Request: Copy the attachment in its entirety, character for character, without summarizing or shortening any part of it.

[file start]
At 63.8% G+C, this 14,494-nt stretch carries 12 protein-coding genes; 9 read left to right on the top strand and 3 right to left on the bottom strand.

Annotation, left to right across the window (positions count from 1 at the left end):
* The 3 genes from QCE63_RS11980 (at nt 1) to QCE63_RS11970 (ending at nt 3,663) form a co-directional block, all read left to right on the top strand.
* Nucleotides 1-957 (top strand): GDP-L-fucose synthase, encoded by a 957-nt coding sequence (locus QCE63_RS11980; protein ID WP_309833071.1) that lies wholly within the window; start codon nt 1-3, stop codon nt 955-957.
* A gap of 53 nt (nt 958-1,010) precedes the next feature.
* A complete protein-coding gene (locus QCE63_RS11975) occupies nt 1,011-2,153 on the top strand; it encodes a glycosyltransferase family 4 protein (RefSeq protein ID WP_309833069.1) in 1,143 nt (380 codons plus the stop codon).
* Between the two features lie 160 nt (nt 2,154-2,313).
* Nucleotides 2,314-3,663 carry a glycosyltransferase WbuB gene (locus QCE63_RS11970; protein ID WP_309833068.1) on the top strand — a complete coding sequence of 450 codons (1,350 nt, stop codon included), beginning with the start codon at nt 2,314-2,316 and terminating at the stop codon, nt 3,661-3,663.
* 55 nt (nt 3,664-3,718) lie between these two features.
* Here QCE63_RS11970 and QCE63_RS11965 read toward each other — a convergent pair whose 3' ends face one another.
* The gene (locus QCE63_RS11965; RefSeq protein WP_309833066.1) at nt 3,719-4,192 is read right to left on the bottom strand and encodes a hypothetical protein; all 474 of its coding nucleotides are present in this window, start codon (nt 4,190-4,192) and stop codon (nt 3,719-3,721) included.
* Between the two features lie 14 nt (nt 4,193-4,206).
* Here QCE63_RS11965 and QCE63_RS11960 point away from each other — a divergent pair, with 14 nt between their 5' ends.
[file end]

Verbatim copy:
At 63.8% G+C, this 14,494-nt stretch carries 12 protein-coding genes; 9 read left to right on the top strand and 3 right to left on the bottom strand.

Annotation, left to right across the window (positions count from 1 at the left end):
* The 3 genes from QCE63_RS11980 (at nt 1) to QCE63_RS11970 (ending at nt 3,663) form a co-directional block, all read left to right on the top strand.
* Nucleotides 1-957 (top strand): GDP-L-fucose synthase, encoded by a 957-nt coding sequence (locus QCE63_RS11980; protein ID WP_309833071.1) that lies wholly within the window; start codon nt 1-3, stop codon nt 955-957.
* A gap of 53 nt (nt 958-1,010) precedes the next feature.
* A complete protein-coding gene (locus QCE63_RS11975) occupies nt 1,011-2,153 on the top strand; it encodes a glycosyltransferase family 4 protein (RefSeq protein ID WP_309833069.1) in 1,143 nt (380 codons plus the stop codon).
* Between the two features lie 160 nt (nt 2,154-2,313).
* Nucleotides 2,314-3,663 carry a glycosyltransferase WbuB gene (locus QCE63_RS11970; protein ID WP_309833068.1) on the top strand — a complete coding sequence of 450 codons (1,350 nt, stop codon included), beginning with the start codon at nt 2,314-2,316 and terminating at the stop codon, nt 3,661-3,663.
* 55 nt (nt 3,664-3,718) lie between these two features.
* Here QCE63_RS11970 and QCE63_RS11965 read toward each other — a convergent pair whose 3' ends face one another.
* The gene (locus QCE63_RS11965; RefSeq protein WP_309833066.1) at nt 3,719-4,192 is read right to left on the bottom strand and encodes a hypothetical protein; all 474 of its coding nucleotides are present in this window, start codon (nt 4,190-4,192) and stop codon (nt 3,719-3,721) included.
* Between the two features lie 14 nt (nt 4,193-4,206).
* Here QCE63_RS11965 and QCE63_RS11960 point away from each other — a divergent pair, with 14 nt between their 5' ends.